It’s been an “interesting” start to the new year for FC Barcelona. First, they go and lose 1-0 to a David Moyes (yes, that David Moyes) inspired Real Sociedad on Sunday night, with Messi (and Neymar) on the bench. Then, President Josep Maria Bartomeu sacks former Barca ‘keeper Andoni Zubizarreta from his post as Director of Football for reasons as yet unclear. In response, Carles Puyol resigned as Assistant Sports Director, closely followed by reports that Messi sat out training; Barcelona say he has a stomach virus. Finally, to really top things off, Messi goes and follows Chelsea on Instagram: cue Twitter meltdown.
MESSI FOLLOWED CHELSEA ON INSTAGRAM. START FREAKING OUT. (via @diarioas) http://t.co/LnKDbhNPMh pic.twitter.com/TL6nHW24N8
— SB Nation (@SBNation) January 5, 2015
Unsurprisingly, this perfect sh*t-storm has fueled yet more rumors of a potential mega-transfer for Messi, with all the likely candidates - especially Chelsea - lining up $200m, $300m or $400m offers, depending upon which newspaper you distrust the least. So, is there any truth to it? In the interests of balanced journalism (stop sniggering at the back), and so you don’t have to, The18 has cast its discerning eye over the arguments routinely put forth for why the transfer of the decade could just happen, but probably won’t.
The "Filthy Lucre" Argument
Argument: Leo Messi’s sale would command a $250m+ fee, lining Barca’s coffers and turning a considerable profit on a player they bought for nothing. What’s more, there are plenty of suitors who have the wherewithal to pull off such a deal: Chelsea, Manchester United, Manchester City, Bayern Munich or Paris St Germain, for example.
Verdict: It’s clear there’s a market for Messi. All the above-mentioned teams have stacks of cash, while Pep Guardiola sits in Munich and former Barca Technical Director Txiki Begiristain currently resides at Man City, giving each a potential “in.” What’s more, throw in the Adidas angle (Barca are sponsored by Nike, don’t forget) and both United and Chelsea might fancy their chances of creating a head-to-toe, walking, talking, dribbling, goal-scoring Adidas billboard with their German sportswear partners. But what would Barcelona do with all that cash? After all, they’re banned from buying players until 2016, and who out there is capable of making up for the inevitable Messi shortfall?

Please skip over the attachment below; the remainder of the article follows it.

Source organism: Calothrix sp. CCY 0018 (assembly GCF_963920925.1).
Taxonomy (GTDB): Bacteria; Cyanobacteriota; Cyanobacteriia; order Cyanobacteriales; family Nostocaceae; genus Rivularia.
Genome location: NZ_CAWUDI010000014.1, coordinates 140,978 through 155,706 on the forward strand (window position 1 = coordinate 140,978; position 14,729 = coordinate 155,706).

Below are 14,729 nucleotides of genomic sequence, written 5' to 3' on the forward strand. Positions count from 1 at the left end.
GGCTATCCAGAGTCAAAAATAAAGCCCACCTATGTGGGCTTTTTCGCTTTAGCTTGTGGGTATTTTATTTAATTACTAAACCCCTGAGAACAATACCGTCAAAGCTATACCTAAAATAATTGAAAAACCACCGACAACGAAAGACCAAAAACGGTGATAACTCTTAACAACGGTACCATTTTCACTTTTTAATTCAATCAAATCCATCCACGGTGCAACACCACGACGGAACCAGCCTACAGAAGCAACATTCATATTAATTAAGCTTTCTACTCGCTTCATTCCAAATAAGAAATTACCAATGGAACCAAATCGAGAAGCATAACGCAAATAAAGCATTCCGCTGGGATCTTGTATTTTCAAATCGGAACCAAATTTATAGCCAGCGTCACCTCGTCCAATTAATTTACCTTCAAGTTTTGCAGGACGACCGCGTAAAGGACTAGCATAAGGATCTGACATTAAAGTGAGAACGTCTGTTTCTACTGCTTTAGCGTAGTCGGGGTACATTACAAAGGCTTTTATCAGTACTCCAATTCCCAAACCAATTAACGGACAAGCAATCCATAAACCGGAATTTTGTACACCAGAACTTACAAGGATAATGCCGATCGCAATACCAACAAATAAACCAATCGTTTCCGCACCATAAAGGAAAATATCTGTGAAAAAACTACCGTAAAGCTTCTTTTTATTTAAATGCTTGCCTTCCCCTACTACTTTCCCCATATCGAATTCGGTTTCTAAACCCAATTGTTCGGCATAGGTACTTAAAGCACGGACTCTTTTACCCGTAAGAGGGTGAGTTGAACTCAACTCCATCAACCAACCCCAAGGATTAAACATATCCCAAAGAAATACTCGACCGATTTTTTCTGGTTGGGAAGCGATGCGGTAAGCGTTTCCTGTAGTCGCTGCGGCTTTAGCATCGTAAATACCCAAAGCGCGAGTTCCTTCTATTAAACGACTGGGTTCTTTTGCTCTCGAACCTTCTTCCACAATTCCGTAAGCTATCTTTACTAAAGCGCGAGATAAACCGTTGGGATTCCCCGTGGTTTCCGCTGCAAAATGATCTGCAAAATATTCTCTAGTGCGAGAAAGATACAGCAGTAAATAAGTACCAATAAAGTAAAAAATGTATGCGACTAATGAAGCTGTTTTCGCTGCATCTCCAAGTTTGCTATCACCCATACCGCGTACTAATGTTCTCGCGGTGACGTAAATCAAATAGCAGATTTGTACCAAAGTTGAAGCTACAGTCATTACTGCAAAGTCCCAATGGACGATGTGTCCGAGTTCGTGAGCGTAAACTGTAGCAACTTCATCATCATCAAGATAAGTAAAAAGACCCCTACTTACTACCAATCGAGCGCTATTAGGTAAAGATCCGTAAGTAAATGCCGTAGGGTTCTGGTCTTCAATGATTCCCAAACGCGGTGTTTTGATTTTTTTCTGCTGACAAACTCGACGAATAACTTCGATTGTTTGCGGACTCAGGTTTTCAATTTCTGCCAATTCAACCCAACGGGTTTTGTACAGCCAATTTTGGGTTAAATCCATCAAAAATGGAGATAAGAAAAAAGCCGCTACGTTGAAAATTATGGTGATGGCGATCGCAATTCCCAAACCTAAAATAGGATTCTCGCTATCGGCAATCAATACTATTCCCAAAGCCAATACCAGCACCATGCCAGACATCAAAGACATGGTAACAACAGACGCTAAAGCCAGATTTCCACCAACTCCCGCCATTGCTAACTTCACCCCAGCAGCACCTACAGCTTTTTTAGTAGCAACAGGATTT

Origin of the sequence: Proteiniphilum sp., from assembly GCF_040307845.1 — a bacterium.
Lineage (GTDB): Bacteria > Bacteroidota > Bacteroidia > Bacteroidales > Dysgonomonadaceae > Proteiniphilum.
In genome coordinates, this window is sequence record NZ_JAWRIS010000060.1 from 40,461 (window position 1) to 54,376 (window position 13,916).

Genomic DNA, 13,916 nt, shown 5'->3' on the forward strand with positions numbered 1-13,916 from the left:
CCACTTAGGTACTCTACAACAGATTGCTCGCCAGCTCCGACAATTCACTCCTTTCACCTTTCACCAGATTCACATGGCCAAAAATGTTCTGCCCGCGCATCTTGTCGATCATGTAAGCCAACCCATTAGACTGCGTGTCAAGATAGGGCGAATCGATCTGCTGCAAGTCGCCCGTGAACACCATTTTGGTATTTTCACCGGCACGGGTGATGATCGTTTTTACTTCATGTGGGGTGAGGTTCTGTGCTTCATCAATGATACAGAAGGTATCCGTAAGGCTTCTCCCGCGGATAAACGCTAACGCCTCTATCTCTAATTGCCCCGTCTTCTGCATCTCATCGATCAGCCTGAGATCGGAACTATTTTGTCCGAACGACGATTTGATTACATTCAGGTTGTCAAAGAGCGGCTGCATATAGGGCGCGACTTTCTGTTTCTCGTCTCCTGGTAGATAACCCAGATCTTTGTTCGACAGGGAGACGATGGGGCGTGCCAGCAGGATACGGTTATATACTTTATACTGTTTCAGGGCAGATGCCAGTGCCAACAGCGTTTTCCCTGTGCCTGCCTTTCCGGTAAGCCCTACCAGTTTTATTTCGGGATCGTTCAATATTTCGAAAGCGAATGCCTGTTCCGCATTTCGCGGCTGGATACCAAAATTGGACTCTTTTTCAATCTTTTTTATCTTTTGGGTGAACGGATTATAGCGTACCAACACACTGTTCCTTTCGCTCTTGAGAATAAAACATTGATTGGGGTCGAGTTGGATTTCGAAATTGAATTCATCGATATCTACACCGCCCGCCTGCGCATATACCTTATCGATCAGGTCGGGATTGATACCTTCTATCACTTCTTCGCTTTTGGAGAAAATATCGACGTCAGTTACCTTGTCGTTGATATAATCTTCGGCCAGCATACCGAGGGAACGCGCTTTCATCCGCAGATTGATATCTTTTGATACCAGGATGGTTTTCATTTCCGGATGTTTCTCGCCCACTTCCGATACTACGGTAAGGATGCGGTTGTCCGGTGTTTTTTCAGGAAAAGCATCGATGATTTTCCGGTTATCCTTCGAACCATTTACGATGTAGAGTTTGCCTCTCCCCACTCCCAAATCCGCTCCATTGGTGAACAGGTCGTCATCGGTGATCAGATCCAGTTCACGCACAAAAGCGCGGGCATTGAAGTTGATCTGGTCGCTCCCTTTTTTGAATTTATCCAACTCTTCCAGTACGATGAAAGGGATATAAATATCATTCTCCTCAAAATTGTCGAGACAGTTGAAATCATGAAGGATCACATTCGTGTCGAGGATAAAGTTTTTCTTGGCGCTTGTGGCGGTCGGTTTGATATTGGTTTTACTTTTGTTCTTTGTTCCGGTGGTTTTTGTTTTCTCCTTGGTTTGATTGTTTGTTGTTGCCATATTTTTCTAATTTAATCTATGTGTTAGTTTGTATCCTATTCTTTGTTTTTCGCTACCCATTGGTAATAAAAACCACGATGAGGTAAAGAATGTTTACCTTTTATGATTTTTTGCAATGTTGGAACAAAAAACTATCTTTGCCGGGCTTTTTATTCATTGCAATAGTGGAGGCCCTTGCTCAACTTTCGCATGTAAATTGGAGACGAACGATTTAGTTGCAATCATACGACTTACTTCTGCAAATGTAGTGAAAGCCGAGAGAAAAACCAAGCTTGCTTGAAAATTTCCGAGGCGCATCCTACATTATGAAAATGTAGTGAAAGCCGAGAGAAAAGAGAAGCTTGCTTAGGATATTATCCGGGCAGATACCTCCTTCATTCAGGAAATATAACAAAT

The "Tax" Argument
Argument: Leo Messi is being hounded out of the country by Spain’s tax authorities. Despite already paying a fine of $7 million, courts ruled late last year that Messi and his father will face trial over tax evasion charges. Messi believes he’s being treated unfairly simply because he plays for Barcelona: Castilian sports stars facing similar charges, such as Xabi Alonso (then Real Madrid), Rafael Nadal (Madrid fan) and The Motherf****r (Real Madrid) all got off with a fine.
Verdict: Not implausible. If you felt as though you were the subject of a witch hunt, you’d probably want to leave the country too. But still unlikely.
The "Messi’s Fallen Out With The Barca Board" Argument
Argument: Leo Messi isn’t at all enamoured with President Josep Maria Bartomeu, a Vice President under Sandro Rossel, the man thought to have forced Pep Guardiola out of the club. He doesn’t feel as though Barca are doing enough to make him feel loved, and doesn’t believe the men at the top “know football.” The botched acquisition of Neymar in 2013, who was offered a higher salary than the Argentine, is further proof. All this is conspiring to drive Messi towards the exit and shows that Barca’s board may be willing to sell.